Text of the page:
end study summary



The inhibitory effects of CBD on systemic malignant tumors.
Apr 2013 | Review Paper | [https://www.ncbi.nlm.nih.gov/pubmed/23544909]

Brief summary:

This paper references other studies and brings out some interesting facts. Namely, that cannabidiol decreased tumor growth in pulmonary malignancies; CBD increases the expression of inflammation (immune system response) activators within cancer cells.

It also presented evidence that tumor cell apoptosis (normal cell death) was accentuated and similar inhibited tumor growth was seen in breast tissue malignancies.

No conclusions were presented.


end study summary



angiogenesis: the development of new blood vessels


CBD inhibits angiogenesis by multiple mechanisms.
Nov 2012 | Lab Study | [https://www.ncbi.nlm.nih.gov/pubmed/22624859]

Brief summary:

Since many previous studies had concluded that cannabinoids had properties that killed cancer cells and stopped them from spreading, this study wanted to examine cannabidiol (CBD) effects on tumor growth and especially its effect on blood flow to the tumors (anti-angiogenesis).

The approach was to evaluate CBD human vein endothelial cells, looking at the cell growth and health. This was done in various experiments involving lab dish (in vitro) and in animal subjects.

Results and conclusions were that CBD inhibited migration and new tumor cell growth and inhibited blood flow to the tumor cells by multiple mechanisms. The hypothesis that cannabidiol as an effective anticancer agent was supported.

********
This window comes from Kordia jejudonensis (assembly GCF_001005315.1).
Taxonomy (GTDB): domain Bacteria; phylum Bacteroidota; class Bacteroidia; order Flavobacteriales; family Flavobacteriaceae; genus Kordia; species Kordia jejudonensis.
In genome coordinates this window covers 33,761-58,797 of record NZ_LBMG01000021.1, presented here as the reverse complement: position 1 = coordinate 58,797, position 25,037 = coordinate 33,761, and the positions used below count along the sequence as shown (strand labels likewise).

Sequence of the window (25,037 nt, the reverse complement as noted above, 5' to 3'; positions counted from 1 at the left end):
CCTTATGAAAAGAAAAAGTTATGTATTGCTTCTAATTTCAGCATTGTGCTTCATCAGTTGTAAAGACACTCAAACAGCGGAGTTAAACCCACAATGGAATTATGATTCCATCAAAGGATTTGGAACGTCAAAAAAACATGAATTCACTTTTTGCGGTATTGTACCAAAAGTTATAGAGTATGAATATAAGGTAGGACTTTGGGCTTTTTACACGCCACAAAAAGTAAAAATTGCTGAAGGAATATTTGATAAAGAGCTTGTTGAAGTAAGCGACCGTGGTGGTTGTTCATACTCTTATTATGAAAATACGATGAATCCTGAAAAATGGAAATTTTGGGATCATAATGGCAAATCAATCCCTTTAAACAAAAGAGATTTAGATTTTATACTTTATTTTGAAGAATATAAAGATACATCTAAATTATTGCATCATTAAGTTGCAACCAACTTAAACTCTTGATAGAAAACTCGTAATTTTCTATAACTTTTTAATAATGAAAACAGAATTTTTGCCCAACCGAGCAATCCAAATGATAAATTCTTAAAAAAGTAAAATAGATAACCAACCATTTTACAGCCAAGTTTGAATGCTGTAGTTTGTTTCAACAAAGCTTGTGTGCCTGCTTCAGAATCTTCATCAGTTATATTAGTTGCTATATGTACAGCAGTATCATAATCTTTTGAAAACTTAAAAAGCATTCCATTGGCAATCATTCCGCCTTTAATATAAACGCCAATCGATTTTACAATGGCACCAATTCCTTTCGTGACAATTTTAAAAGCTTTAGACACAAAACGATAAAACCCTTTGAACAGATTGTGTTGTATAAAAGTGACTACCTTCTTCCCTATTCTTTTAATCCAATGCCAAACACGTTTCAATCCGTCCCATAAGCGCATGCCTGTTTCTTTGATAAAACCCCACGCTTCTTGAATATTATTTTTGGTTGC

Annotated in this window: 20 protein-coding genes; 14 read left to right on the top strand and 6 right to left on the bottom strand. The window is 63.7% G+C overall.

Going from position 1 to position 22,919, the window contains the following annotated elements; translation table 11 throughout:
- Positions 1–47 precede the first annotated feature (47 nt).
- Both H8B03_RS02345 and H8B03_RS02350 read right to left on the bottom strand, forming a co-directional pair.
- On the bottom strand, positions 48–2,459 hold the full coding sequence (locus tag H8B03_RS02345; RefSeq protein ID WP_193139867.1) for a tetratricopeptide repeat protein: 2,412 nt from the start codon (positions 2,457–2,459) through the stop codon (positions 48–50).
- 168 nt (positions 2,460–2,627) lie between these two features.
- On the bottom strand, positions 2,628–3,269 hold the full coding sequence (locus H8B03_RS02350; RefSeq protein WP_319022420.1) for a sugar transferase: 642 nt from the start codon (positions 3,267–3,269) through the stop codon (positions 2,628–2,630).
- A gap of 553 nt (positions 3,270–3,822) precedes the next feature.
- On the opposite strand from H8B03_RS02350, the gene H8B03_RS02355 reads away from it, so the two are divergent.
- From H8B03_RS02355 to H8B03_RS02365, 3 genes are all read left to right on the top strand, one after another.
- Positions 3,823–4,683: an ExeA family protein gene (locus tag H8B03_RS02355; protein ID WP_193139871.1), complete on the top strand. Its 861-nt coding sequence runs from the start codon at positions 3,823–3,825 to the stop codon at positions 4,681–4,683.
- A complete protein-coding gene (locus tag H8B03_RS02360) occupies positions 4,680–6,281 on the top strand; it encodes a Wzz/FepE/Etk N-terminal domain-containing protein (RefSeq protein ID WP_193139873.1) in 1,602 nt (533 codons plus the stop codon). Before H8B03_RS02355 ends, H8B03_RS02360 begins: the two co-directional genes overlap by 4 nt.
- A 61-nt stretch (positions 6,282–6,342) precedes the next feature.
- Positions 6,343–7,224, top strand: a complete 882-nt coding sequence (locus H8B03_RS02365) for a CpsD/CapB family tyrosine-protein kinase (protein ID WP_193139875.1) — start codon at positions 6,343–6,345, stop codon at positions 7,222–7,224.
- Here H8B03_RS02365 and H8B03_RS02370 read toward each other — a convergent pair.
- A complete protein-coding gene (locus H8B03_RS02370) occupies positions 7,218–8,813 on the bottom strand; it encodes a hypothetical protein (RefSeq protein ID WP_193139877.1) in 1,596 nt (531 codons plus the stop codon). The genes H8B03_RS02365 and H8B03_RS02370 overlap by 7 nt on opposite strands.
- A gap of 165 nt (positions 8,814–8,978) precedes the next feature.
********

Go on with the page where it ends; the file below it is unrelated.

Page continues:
end study summary



neuropathy: disease or dysfunction of one or more peripheral nerves


Cannabidiol may help relieve chemotherapy related neuropathy pain.
Oct 2011 | Lab Study | [https://www.ncbi.nlm.nih.gov/pmc/articles/PMC3249239/]

Brief summary:

CBD may be a treatment to reduce pain in those getting the chemotherapy drug paclitaxel. Results of this study showed cannabidiol has pain- and inflammation-reducing effects, while avoiding the psychoactive side effects.

In female mice, cannabidiol reduces paclitaxel-induced neuropathy, which is a potentially serious complication.

Paclitaxel, commonly used in the treatment of advanced breast or ovarian cancer, can cause neuropathy, or nerve damage, leading to symptoms like pain, numbness, or tingling. This type of pain can prevent patients from getting their full course of chemotherapy.


end study summary



Multicenter, double-blind, randomized, placebo-controlled, parallel-group study of the efficacy, safety, and tolerability of THC:CBD extract and THC extract in patients with intractable cancer-related pain.
Feb 2010 | Clinical Trial | [https://www.ncbi.nlm.nih.gov/pubmed/19896326]

Brief summary:

This trial involved 177 total patients with severe pain from advanced cancer who also had chronic opioid use, but not getting pain relief from opioids. Two extracts and a placebo were administered. One extract was a combination of THC:CBD; another was a THC extract.

Using a numerical rating scale for pain, the results heavily favored the THC:CBD extract (and improvement of -1.37 vs. -0.69). “Twice as many patients taking THC:CBD showed a reduction of more than 30% from baseline pain NRS score when compared with placebo” – direct quote.

There were no significant issues found with THC:CBD vs THC or placebo when it came to sleep quality or nausea scores. “This study shows that THC:CBD extract is effective for relief of pain in patients with advanced cancer pain not fully relieved by strong opioids.” – direct quote.


end study summary



CBD inhibits cancer cell invasion via upregulation of tissue inhibitor of matrix metalloproteinases-1.
Nov 2009 | Lab Study | [https://www.ncbi.nlm.nih.gov/pubmed/19914218]

Brief summary:

The study was to evaluate if cannabidiol would be anti-carcinogenic as other cannabinoids had been found to be (reference to THC). They were looking at cancer cell invasion and used an assay to assess the vasculogenic activity of tumor cells (Matrigel assay) to examine this.